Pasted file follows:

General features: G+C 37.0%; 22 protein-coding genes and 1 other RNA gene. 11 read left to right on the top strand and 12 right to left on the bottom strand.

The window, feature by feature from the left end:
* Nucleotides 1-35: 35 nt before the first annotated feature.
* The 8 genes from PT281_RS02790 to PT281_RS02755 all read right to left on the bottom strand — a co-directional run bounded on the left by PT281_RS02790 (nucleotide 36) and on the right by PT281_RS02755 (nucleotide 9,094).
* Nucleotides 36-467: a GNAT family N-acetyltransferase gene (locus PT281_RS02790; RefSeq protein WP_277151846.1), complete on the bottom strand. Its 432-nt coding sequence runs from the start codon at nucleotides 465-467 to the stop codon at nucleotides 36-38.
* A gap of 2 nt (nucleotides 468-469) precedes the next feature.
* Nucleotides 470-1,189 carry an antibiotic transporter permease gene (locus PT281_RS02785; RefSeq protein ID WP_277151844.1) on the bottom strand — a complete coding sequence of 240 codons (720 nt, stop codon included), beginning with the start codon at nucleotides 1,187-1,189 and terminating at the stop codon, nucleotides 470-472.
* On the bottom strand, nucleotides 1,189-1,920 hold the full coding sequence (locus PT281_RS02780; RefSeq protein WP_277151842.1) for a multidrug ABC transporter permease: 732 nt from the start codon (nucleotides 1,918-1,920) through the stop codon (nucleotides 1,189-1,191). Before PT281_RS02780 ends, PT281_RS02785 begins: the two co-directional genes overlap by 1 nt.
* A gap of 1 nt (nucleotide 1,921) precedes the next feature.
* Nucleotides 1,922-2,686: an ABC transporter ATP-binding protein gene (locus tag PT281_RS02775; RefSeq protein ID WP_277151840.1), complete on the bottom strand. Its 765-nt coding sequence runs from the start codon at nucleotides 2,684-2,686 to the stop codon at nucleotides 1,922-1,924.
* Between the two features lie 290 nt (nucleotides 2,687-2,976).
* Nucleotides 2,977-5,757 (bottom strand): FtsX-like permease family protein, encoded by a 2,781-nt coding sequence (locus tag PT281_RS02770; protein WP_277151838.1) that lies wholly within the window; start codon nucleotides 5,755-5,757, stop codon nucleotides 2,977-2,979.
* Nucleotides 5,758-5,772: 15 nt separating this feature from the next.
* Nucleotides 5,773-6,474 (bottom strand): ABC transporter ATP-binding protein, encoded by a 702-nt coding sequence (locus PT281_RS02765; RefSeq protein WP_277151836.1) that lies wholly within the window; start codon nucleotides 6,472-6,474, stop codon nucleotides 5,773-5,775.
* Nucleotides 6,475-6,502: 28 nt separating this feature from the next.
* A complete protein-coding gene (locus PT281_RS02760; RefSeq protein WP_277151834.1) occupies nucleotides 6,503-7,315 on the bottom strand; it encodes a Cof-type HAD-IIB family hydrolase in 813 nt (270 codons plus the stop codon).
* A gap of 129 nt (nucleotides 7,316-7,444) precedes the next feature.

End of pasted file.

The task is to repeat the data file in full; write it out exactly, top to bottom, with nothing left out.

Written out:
General features: G+C 37.0%; 22 protein-coding genes and 1 other RNA gene. 11 read left to right on the top strand and 12 right to left on the bottom strand.

The window, feature by feature from the left end:
* Nucleotides 1-35: 35 nt before the first annotated feature.
* The 8 genes from PT281_RS02790 to PT281_RS02755 all read right to left on the bottom strand — a co-directional run bounded on the left by PT281_RS02790 (nucleotide 36) and on the right by PT281_RS02755 (nucleotide 9,094).
* Nucleotides 36-467: a GNAT family N-acetyltransferase gene (locus PT281_RS02790; RefSeq protein WP_277151846.1), complete on the bottom strand. Its 432-nt coding sequence runs from the start codon at nucleotides 465-467 to the stop codon at nucleotides 36-38.
* A gap of 2 nt (nucleotides 468-469) precedes the next feature.
* Nucleotides 470-1,189 carry an antibiotic transporter permease gene (locus PT281_RS02785; RefSeq protein ID WP_277151844.1) on the bottom strand — a complete coding sequence of 240 codons (720 nt, stop codon included), beginning with the start codon at nucleotides 1,187-1,189 and terminating at the stop codon, nucleotides 470-472.
* On the bottom strand, nucleotides 1,189-1,920 hold the full coding sequence (locus PT281_RS02780; RefSeq protein WP_277151842.1) for a multidrug ABC transporter permease: 732 nt from the start codon (nucleotides 1,918-1,920) through the stop codon (nucleotides 1,189-1,191). Before PT281_RS02780 ends, PT281_RS02785 begins: the two co-directional genes overlap by 1 nt.
* A gap of 1 nt (nucleotide 1,921) precedes the next feature.
* Nucleotides 1,922-2,686: an ABC transporter ATP-binding protein gene (locus tag PT281_RS02775; RefSeq protein ID WP_277151840.1), complete on the bottom strand. Its 765-nt coding sequence runs from the start codon at nucleotides 2,684-2,686 to the stop codon at nucleotides 1,922-1,924.
* Between the two features lie 290 nt (nucleotides 2,687-2,976).
* Nucleotides 2,977-5,757 (bottom strand): FtsX-like permease family protein, encoded by a 2,781-nt coding sequence (locus tag PT281_RS02770; protein WP_277151838.1) that lies wholly within the window; start codon nucleotides 5,755-5,757, stop codon nucleotides 2,977-2,979.
* Nucleotides 5,758-5,772: 15 nt separating this feature from the next.
* Nucleotides 5,773-6,474 (bottom strand): ABC transporter ATP-binding protein, encoded by a 702-nt coding sequence (locus PT281_RS02765; RefSeq protein WP_277151836.1) that lies wholly within the window; start codon nucleotides 6,472-6,474, stop codon nucleotides 5,773-5,775.
* Nucleotides 6,475-6,502: 28 nt separating this feature from the next.
* A complete protein-coding gene (locus PT281_RS02760; RefSeq protein WP_277151834.1) occupies nucleotides 6,503-7,315 on the bottom strand; it encodes a Cof-type HAD-IIB family hydrolase in 813 nt (270 codons plus the stop codon).
* A gap of 129 nt (nucleotides 7,316-7,444) precedes the next feature.